MÉCA, Bordeaux, France, project: BIG – Bjarke Ingles Group, FREAKS freearchitects
published in l'Arca International n. 151
Project: BG – Bjarke Ingles Group, Associates: FREAKS freearchitects, Architect working on site: Lafourcade & Roquette Architectes, Fluids: Alto Ingénierie, Structure: Khephren Ingénierie, Economist: VPEAS, Acoustic: Cabinet Conseil Vincent Hedont, Facade: Lüchinger+Meyer Bauingenieure, Scenography: Ducks Sceno, Lighting: Ph.A & A Concepteurs Lumière et Design, HQE: Alto Ingénierie, Artist: Mrzyk & Moriceau, Security: Folacci/Mayeur, Supervision and coordination: CRX Ouest, Technical controller: Bureau Veritas, Client: Région Nouvelle-Aquitaine, Partner: Ministère de la Culture et DRAC Nouvelle-Aquitaine
“OARA, ALCA and FRAC 5 (three cultural associations in the Nouvelle Aquitaine Region involved in art-entertainment, the book-film and audio-visual industries, and contemporary art, editor’s note) were already there when the building was completed – and now that MÉCA has opened, the fourth and final element is in place: the city and the citizens of Bordeaux. Within this new urban room, we have already seen the arrival of the first skateboarders, the first romantic couple sharing a bottle of Bordeaux on the steps, and the first demonstration on the sloping promenade. So, consider MECA’s urban room as a blank canvas or rather an empty frame for the people of Bordeaux to fill with their ideas, creativity and culture to make it their own.” Bjarke Ingels, Founding Partner & Creative Director, BIG.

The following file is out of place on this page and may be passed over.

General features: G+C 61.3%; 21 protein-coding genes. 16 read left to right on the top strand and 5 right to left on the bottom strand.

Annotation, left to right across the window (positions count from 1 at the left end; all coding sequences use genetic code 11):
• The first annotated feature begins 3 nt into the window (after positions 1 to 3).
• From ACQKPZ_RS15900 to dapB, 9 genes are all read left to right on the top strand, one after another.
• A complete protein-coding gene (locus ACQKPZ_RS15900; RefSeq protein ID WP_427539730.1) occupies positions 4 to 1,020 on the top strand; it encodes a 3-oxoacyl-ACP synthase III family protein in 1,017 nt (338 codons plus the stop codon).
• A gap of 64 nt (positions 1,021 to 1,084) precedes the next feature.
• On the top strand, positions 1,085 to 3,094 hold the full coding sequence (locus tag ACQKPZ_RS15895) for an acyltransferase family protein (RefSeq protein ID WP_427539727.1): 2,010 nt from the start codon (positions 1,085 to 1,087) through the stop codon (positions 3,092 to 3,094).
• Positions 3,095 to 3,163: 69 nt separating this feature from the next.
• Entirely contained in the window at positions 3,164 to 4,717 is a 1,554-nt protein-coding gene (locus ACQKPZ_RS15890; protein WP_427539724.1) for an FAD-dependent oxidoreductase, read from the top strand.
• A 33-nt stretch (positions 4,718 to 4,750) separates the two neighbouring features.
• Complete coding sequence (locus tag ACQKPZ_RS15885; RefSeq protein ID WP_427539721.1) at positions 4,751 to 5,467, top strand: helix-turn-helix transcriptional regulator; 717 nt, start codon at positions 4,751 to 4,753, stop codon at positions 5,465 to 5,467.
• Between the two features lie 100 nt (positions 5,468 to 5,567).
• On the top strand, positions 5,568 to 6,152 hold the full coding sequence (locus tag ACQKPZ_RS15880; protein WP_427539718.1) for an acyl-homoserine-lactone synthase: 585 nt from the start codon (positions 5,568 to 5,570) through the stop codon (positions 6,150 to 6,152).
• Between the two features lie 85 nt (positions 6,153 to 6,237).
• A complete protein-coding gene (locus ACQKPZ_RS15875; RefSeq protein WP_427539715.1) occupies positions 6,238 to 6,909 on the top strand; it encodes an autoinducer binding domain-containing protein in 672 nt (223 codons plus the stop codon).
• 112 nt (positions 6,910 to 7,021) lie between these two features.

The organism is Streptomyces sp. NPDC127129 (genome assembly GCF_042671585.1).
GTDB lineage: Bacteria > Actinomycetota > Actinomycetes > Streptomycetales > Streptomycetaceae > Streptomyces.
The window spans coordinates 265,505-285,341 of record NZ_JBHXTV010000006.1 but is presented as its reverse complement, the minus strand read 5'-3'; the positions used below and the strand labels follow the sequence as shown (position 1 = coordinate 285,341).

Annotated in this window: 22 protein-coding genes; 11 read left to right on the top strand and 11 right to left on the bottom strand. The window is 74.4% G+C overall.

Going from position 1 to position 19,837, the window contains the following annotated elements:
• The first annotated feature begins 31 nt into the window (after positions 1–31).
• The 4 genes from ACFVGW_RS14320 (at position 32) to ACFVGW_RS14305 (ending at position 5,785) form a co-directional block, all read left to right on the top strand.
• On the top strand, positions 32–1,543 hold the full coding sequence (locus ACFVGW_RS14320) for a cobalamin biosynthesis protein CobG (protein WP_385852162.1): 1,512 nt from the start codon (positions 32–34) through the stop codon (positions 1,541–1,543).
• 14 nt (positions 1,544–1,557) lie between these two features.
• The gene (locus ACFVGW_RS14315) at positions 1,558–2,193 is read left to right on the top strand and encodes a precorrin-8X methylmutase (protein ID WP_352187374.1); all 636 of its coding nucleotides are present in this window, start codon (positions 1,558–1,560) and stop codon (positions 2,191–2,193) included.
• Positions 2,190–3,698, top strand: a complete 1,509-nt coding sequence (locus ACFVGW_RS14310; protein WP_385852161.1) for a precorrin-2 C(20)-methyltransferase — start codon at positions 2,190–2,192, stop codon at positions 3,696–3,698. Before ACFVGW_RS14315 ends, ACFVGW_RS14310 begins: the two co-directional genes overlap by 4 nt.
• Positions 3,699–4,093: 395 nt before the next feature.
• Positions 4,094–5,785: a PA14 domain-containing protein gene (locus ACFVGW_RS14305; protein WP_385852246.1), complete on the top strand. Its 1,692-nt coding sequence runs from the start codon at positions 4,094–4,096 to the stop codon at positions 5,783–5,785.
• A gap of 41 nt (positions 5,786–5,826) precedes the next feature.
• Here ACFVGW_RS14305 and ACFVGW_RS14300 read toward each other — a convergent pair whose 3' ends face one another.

This is how Bjarke Ingels, who devised the project in partnership with the French firm Freaks Architecture, summed up the urban significance and cultural role of this new “imposing” work of architecture.
It opened in Bordeaux in July after three years of building work. Built along the banks of the River Garonne in the heart of the Saint-Jean Belcier neighbourhood close to the railway station, MÉCA - an acronym for Maison de l’Économie Créative et de la Culture en Région Nouvelle Aquitaine - immediately catches the eye with its imposing monumentality making it a landmark building driving along the redevelopment process in this rapidly transforming the area.
120 metres long, 37 metres tall and covering an area of 18,000 m², the structure rises up vertically in a sort of seamless movement, wrapping around like a band to create a large asymmetric arch. It is compact, sculptural and, at the same time, opens up to the city.
Set on a large public clearing and focused around an interplay of steps and ramps enhancing its monumentality, the two lateral columns holding the offices of OARA (entertainment) and ALCA (Agence Livre Cinéma & Audiovisuel) are loomed over by the striking structure of FRAC that connects them together rather like a bridge.
In addition to the cultural programs and synergies between the three associations, the Méca building is a new landmark dictating future dynamics and catalysing all kinds of enterprises, an “urban chamber” opening up across a spacious square to the city on one side and the River Garonne on the other.
The structure’s austere, sculptural appearance is emphasised by its uniform clear-coloured surfaces covered with beige concrete panels and by the colour of the stone in the main gateway. The hihgly functional interiors provide generous, flexible and simple spaces. The atmosphere is welcoming inside, where there is a coffee bar-restaurant and 700-seat auditorium creating continuity with the outside square.
The structural designs hosting the three cultural associations cater for their specific exhibition/creative needs, including 1200 m² of display space for Frac, a 360 m² stage that can be configured in different ways for OARA, and an 80-seat projection room for ALCA. The fifth floor holds an 850 m² observation deck overlooking both the city and the River Garonne.